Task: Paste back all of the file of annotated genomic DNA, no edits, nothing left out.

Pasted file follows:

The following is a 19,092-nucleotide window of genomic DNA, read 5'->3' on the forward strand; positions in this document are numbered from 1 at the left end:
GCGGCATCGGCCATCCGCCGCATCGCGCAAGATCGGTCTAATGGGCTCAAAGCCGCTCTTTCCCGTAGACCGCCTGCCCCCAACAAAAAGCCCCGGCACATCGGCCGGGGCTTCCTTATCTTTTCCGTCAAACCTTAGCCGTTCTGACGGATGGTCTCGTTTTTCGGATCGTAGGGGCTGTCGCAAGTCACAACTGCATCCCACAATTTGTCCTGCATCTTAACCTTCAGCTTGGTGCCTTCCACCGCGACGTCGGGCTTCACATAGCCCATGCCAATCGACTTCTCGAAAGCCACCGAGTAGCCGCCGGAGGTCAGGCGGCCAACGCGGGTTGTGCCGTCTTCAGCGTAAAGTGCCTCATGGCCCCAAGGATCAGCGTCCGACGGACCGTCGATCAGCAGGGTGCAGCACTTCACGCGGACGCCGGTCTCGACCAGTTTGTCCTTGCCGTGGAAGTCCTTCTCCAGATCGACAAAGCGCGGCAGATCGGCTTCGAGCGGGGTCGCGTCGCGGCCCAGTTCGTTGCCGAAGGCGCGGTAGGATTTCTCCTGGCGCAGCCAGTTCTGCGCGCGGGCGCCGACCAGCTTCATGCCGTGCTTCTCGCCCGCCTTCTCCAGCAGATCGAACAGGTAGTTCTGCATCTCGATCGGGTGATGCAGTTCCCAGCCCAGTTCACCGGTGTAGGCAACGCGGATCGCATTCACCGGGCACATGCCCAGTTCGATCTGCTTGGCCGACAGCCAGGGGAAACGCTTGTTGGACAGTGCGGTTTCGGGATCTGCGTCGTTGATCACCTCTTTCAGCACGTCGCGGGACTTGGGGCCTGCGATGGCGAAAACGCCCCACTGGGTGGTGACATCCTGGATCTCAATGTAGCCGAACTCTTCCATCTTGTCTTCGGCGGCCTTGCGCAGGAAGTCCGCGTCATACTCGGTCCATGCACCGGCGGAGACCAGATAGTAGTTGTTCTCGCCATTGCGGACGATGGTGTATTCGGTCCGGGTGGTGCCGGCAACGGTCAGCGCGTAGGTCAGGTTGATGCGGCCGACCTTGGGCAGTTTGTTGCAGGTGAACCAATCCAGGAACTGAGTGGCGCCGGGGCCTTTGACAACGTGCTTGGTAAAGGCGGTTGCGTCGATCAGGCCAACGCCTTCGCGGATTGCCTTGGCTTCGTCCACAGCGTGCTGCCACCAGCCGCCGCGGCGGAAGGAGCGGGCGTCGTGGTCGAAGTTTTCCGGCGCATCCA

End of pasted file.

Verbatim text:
The following is a 19,092-nucleotide window of genomic DNA, read 5'->3' on the forward strand; positions in this document are numbered from 1 at the left end:
GCGGCATCGGCCATCCGCCGCATCGCGCAAGATCGGTCTAATGGGCTCAAAGCCGCTCTTTCCCGTAGACCGCCTGCCCCCAACAAAAAGCCCCGGCACATCGGCCGGGGCTTCCTTATCTTTTCCGTCAAACCTTAGCCGTTCTGACGGATGGTCTCGTTTTTCGGATCGTAGGGGCTGTCGCAAGTCACAACTGCATCCCACAATTTGTCCTGCATCTTAACCTTCAGCTTGGTGCCTTCCACCGCGACGTCGGGCTTCACATAGCCCATGCCAATCGACTTCTCGAAAGCCACCGAGTAGCCGCCGGAGGTCAGGCGGCCAACGCGGGTTGTGCCGTCTTCAGCGTAAAGTGCCTCATGGCCCCAAGGATCAGCGTCCGACGGACCGTCGATCAGCAGGGTGCAGCACTTCACGCGGACGCCGGTCTCGACCAGTTTGTCCTTGCCGTGGAAGTCCTTCTCCAGATCGACAAAGCGCGGCAGATCGGCTTCGAGCGGGGTCGCGTCGCGGCCCAGTTCGTTGCCGAAGGCGCGGTAGGATTTCTCCTGGCGCAGCCAGTTCTGCGCGCGGGCGCCGACCAGCTTCATGCCGTGCTTCTCGCCCGCCTTCTCCAGCAGATCGAACAGGTAGTTCTGCATCTCGATCGGGTGATGCAGTTCCCAGCCCAGTTCACCGGTGTAGGCAACGCGGATCGCATTCACCGGGCACATGCCCAGTTCGATCTGCTTGGCCGACAGCCAGGGGAAACGCTTGTTGGACAGTGCGGTTTCGGGATCTGCGTCGTTGATCACCTCTTTCAGCACGTCGCGGGACTTGGGGCCTGCGATGGCGAAAACGCCCCACTGGGTGGTGACATCCTGGATCTCAATGTAGCCGAACTCTTCCATCTTGTCTTCGGCGGCCTTGCGCAGGAAGTCCGCGTCATACTCGGTCCATGCACCGGCGGAGACCAGATAGTAGTTGTTCTCGCCATTGCGGACGATGGTGTATTCGGTCCGGGTGGTGCCGGCAACGGTCAGCGCGTAGGTCAGGTTGATGCGGCCGACCTTGGGCAGTTTGTTGCAGGTGAACCAATCCAGGAACTGAGTGGCGCCGGGGCCTTTGACAACGTGCTTGGTAAAGGCGGTTGCGTCGATCAGGCCAACGCCTTCGCGGATTGCCTTGGCTTCGTCCACAGCGTGCTGCCACCAGCCGCCGCGGCGGAAGGAGCGGGCGTCGTGGTCGAAGTTTTCCGGCGCATCCA